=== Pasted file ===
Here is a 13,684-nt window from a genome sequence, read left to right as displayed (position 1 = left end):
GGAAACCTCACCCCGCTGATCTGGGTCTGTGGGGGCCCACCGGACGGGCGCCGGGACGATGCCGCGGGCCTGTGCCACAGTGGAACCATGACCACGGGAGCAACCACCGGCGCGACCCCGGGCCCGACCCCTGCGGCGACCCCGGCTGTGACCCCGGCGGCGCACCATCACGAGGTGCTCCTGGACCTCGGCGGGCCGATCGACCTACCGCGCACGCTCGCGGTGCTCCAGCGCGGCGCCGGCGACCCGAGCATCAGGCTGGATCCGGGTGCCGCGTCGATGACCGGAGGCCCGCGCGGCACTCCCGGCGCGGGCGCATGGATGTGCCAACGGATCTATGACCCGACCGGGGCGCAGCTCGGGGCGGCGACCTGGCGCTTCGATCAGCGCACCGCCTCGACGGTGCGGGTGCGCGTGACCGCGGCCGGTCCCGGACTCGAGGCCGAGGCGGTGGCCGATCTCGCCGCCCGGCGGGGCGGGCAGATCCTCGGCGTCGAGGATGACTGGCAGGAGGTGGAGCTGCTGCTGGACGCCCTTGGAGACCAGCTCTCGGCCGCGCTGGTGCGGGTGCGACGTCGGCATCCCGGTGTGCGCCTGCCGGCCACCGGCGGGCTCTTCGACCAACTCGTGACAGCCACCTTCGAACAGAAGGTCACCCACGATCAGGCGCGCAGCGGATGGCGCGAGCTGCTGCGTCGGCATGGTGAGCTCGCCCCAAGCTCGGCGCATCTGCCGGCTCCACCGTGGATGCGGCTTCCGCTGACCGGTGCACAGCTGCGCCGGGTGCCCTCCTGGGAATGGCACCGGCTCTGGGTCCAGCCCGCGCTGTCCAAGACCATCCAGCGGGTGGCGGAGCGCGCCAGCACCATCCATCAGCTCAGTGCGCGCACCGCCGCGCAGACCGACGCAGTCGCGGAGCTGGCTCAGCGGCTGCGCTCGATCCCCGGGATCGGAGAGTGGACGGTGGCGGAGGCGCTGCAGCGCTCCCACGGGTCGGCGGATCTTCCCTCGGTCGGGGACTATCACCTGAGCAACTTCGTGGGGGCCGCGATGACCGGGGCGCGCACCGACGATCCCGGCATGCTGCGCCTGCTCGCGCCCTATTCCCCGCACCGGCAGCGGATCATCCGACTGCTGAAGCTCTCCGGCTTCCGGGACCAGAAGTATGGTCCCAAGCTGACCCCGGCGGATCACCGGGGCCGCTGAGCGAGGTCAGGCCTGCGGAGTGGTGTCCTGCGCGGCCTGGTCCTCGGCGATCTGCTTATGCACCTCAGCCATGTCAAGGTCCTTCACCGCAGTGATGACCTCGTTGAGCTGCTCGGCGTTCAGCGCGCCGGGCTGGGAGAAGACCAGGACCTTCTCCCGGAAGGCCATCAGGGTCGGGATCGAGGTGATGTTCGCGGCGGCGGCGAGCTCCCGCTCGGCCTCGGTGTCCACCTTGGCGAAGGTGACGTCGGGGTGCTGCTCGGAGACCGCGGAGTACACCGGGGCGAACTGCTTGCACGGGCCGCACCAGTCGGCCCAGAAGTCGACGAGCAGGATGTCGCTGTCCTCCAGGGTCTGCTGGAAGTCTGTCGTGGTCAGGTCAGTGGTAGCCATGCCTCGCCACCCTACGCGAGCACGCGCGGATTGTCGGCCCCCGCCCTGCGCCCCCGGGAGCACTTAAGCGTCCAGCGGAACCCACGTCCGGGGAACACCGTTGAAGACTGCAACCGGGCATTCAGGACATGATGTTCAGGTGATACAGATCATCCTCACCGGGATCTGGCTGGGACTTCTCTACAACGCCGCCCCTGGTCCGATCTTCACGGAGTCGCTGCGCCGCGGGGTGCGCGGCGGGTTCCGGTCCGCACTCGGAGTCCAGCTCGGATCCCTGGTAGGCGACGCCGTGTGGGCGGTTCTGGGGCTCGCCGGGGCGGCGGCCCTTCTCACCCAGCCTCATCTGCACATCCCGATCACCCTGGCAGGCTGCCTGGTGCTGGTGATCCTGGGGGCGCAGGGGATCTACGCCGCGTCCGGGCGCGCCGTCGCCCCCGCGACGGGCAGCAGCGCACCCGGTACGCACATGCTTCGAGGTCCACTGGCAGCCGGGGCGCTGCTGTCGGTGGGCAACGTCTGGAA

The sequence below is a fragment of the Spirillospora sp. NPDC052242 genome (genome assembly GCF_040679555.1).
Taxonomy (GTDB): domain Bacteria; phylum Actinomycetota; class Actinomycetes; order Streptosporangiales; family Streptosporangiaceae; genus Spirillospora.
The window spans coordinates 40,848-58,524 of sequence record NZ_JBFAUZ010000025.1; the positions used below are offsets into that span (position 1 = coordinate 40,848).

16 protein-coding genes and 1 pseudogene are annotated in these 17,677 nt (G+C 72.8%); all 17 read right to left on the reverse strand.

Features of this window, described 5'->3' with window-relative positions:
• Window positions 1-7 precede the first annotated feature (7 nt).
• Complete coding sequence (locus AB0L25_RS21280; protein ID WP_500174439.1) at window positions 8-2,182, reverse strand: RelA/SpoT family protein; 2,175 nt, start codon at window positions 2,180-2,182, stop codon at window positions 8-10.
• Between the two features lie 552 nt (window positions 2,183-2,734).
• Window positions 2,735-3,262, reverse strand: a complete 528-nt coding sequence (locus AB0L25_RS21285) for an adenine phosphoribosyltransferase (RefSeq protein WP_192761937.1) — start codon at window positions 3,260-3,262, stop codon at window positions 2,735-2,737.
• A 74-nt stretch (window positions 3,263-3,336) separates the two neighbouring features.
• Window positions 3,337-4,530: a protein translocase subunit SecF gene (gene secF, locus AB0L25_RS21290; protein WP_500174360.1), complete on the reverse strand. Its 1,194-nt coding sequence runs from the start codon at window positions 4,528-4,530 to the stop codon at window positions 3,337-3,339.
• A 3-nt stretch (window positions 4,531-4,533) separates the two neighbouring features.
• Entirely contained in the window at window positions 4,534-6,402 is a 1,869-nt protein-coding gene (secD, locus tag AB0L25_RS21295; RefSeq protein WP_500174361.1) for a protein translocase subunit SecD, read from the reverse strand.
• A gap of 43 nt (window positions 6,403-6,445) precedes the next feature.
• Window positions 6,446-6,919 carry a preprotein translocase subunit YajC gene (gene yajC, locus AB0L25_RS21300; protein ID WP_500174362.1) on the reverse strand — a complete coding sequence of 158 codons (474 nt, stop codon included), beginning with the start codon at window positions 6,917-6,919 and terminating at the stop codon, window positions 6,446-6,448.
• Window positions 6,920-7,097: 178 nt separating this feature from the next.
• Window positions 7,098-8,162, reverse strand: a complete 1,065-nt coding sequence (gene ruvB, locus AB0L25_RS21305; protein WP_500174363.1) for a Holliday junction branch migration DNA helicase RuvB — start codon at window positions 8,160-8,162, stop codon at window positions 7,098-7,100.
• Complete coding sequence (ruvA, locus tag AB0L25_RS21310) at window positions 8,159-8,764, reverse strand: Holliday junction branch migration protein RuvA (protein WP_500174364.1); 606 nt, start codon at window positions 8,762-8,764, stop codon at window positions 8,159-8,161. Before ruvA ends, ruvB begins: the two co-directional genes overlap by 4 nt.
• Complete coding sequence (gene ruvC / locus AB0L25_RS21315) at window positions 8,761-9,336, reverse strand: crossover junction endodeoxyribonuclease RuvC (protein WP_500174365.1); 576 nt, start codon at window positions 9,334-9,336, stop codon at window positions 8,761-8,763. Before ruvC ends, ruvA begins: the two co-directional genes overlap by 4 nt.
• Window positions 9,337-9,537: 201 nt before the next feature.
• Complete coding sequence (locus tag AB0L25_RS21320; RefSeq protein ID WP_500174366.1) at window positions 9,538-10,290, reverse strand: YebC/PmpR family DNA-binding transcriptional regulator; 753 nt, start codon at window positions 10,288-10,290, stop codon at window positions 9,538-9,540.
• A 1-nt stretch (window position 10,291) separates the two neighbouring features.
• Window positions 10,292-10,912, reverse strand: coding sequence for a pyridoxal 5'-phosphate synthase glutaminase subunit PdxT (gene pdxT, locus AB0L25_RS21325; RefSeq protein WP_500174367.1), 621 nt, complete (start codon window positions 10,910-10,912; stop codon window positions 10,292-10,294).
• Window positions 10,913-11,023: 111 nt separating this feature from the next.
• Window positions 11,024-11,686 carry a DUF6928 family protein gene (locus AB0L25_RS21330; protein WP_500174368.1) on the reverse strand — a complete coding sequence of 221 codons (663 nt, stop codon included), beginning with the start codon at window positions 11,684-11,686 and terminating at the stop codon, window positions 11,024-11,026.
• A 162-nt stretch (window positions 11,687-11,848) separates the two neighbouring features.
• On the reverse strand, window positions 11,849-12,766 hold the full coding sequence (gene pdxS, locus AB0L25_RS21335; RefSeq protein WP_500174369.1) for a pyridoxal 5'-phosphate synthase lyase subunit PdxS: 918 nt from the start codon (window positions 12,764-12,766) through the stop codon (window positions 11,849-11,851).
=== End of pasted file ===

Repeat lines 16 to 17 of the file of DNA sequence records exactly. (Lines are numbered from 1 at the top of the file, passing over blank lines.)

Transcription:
• A gap of 43 nt (window positions 6,403-6,445) precedes the next feature.
• Window positions 6,446-6,919 carry a preprotein translocase subunit YajC gene (gene yajC, locus AB0L25_RS21300; protein ID WP_500174362.1) on the reverse strand — a complete coding sequence of 158 codons (474 nt, stop codon included), beginning with the start codon at window positions 6,917-6,919 and terminating at the stop codon, window positions 6,446-6,448.